Philip Goff 03:37 Well, the word literally means everything has mind pan, everything that means everything psyche means mind. But the way it's standardly understood these days is is it's the view that the fundamental building blocks of reality, perhaps fundamental particles, like electrons and quarks have incredibly simple forms of conscious experience. So you know, the conscious experience of a human being is very rich and complex, you've got emotions and thoughts and colors and sounds and so on. But conscious experience comes in different shapes and sizes, the you know, the experience of a horse is simpler than that of a human being. Experience of a mouse is simpler still. And as we move to simpler and simpler forms of life, we find simpler and simpler forms of conscious experience for the panpsychist. This keeps on going right down to the basic building blocks of reality which have incredibly simple forms of experience to reflect the very simple nature. So so it doesn't mean literally kind of it doesn't necessarily mean tables and chairs and rocks and planets have consciousness although sometimes psychics do think that it just means that maybe the things they're may ultimately made up of have very simple forms of experience. And so in that sense, consciousness pervades the universe.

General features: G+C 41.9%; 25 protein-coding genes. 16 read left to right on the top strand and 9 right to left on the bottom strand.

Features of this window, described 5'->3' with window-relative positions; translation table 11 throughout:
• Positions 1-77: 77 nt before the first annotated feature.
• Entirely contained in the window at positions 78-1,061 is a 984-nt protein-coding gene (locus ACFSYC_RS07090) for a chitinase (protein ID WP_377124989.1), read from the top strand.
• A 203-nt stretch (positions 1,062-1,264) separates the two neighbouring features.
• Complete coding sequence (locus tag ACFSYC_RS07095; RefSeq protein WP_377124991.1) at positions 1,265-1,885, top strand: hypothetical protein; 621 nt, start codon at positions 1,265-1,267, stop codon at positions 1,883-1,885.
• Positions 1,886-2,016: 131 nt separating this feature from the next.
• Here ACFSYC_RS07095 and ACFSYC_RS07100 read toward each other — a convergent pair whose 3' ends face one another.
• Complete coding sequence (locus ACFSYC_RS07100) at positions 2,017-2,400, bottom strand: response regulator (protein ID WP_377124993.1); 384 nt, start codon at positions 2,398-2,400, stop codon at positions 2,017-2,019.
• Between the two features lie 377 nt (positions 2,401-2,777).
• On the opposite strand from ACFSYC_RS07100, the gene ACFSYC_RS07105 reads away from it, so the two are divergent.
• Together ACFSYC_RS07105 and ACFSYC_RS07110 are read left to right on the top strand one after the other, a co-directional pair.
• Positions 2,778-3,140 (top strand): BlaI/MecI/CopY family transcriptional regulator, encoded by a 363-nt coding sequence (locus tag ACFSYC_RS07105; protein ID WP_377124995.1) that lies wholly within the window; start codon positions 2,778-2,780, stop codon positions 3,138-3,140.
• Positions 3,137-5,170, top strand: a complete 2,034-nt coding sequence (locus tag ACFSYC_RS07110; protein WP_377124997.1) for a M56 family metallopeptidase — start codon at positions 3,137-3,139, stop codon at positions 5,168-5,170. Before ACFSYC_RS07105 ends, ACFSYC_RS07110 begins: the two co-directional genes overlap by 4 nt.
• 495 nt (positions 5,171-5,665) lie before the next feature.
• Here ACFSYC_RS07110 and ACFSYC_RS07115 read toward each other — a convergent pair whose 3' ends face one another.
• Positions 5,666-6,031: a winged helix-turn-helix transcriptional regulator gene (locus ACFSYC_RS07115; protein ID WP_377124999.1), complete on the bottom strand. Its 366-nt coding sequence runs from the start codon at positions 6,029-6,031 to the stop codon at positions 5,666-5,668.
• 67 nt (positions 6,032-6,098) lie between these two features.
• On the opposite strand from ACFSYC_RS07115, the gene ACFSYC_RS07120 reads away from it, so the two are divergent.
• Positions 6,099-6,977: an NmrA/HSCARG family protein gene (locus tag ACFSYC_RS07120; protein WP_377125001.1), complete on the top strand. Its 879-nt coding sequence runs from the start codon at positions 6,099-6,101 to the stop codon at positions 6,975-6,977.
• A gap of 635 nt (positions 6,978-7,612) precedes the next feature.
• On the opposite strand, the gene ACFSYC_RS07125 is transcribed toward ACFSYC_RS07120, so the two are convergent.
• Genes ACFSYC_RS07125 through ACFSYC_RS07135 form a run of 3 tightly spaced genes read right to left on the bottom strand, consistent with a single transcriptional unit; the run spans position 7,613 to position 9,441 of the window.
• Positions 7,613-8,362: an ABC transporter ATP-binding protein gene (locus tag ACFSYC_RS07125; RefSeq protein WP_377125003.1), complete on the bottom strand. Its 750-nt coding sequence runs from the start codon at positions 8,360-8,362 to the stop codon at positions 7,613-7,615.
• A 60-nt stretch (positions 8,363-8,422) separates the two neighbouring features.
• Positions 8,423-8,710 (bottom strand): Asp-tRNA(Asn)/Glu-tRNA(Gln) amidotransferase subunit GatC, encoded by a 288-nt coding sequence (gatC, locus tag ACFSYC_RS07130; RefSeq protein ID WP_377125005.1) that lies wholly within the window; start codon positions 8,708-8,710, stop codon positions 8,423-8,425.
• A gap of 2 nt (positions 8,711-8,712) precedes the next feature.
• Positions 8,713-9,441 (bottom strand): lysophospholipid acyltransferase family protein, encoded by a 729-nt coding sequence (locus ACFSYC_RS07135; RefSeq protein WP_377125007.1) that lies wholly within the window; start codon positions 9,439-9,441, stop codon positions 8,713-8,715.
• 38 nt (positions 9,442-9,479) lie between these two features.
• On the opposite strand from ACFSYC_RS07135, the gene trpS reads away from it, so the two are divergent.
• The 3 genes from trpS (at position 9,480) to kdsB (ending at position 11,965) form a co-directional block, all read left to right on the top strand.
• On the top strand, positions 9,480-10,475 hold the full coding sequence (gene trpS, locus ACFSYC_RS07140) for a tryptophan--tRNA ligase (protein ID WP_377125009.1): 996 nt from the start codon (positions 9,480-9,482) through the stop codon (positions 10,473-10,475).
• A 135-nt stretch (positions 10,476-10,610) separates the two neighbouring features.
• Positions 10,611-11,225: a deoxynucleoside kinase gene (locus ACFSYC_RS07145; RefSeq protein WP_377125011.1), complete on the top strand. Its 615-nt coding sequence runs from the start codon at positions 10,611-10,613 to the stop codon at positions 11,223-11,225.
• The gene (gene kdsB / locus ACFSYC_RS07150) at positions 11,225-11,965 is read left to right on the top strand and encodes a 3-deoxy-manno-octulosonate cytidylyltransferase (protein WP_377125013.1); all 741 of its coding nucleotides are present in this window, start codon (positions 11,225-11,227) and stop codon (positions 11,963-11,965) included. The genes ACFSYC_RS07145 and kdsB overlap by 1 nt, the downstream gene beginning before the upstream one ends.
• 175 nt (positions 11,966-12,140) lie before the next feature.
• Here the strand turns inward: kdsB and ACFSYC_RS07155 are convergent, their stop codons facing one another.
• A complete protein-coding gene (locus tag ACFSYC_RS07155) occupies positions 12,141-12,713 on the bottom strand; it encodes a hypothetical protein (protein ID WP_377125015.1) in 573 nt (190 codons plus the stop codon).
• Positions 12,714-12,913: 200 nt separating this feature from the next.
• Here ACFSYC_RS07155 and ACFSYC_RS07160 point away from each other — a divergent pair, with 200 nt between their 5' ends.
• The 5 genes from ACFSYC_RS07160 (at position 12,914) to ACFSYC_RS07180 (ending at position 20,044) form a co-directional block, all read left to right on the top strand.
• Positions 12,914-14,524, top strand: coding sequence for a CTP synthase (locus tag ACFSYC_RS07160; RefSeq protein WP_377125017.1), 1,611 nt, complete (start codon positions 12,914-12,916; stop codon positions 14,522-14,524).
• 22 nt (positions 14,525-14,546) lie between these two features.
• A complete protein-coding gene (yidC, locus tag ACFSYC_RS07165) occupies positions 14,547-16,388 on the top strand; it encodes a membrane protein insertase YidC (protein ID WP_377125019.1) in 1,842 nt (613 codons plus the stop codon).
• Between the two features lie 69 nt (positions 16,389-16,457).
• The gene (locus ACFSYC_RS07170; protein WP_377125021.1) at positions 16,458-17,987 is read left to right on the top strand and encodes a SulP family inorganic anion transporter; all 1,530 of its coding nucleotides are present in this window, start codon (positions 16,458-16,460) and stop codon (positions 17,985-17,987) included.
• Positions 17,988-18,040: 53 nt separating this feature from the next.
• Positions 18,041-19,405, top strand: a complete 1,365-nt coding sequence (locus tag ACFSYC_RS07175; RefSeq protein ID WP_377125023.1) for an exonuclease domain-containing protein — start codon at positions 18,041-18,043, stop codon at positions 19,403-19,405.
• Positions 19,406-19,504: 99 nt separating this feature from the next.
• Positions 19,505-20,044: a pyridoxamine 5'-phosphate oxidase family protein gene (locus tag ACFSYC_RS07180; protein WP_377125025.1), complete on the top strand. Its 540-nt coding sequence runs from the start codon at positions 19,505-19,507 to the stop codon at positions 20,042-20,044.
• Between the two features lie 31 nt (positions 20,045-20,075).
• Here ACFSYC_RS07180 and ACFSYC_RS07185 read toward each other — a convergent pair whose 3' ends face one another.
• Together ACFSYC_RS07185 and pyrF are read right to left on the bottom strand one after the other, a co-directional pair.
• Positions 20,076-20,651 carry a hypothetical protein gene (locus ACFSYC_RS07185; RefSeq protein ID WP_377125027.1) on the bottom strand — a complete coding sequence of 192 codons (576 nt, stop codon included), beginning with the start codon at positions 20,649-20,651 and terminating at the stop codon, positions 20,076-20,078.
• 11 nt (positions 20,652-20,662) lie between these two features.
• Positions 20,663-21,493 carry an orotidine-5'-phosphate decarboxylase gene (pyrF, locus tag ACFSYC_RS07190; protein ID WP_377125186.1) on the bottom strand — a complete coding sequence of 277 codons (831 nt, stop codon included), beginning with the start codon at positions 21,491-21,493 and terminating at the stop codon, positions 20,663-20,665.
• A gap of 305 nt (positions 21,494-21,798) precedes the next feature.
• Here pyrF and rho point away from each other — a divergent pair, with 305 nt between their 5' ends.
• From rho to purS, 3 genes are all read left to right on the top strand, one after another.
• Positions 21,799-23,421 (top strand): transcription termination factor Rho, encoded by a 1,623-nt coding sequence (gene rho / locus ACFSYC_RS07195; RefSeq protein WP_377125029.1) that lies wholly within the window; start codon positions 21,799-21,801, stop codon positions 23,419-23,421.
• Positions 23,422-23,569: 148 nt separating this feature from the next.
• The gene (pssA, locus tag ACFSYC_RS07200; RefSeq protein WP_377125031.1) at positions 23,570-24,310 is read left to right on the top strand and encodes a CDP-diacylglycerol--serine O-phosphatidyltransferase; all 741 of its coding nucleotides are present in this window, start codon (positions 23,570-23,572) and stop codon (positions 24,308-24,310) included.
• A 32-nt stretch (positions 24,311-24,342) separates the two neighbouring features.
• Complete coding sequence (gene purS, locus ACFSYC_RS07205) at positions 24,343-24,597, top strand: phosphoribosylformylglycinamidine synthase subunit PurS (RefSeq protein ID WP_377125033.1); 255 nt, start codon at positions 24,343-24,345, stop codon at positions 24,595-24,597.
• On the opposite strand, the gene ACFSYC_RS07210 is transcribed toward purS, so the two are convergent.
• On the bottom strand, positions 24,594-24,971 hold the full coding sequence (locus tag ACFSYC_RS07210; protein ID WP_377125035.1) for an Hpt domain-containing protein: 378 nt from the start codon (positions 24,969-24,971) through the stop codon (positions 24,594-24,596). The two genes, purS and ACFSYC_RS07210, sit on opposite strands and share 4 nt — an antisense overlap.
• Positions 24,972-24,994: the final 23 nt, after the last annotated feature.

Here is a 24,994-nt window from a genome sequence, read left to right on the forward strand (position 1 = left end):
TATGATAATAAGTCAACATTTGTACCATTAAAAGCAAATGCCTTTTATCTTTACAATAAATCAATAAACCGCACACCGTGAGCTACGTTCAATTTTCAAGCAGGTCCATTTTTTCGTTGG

Stephen Bradford Long 05:06 So would you say that in the pan psychist view, in the same way an atom has spin and mass, etc? It also has consciousness by which we mean it is like something to be that Adam.

Philip Goff 05:22 Yeah, pretty much but the way actually the way you describe it then sounds a little bit dualistic and this is a very common thought about pan psychism and, and I guess it captures some kinds of Pan psychism but the kind of pan psychism I defended, it's not that the particle has its physical properties like and then its interior property and and charge and, and these weird consciousness properties, right?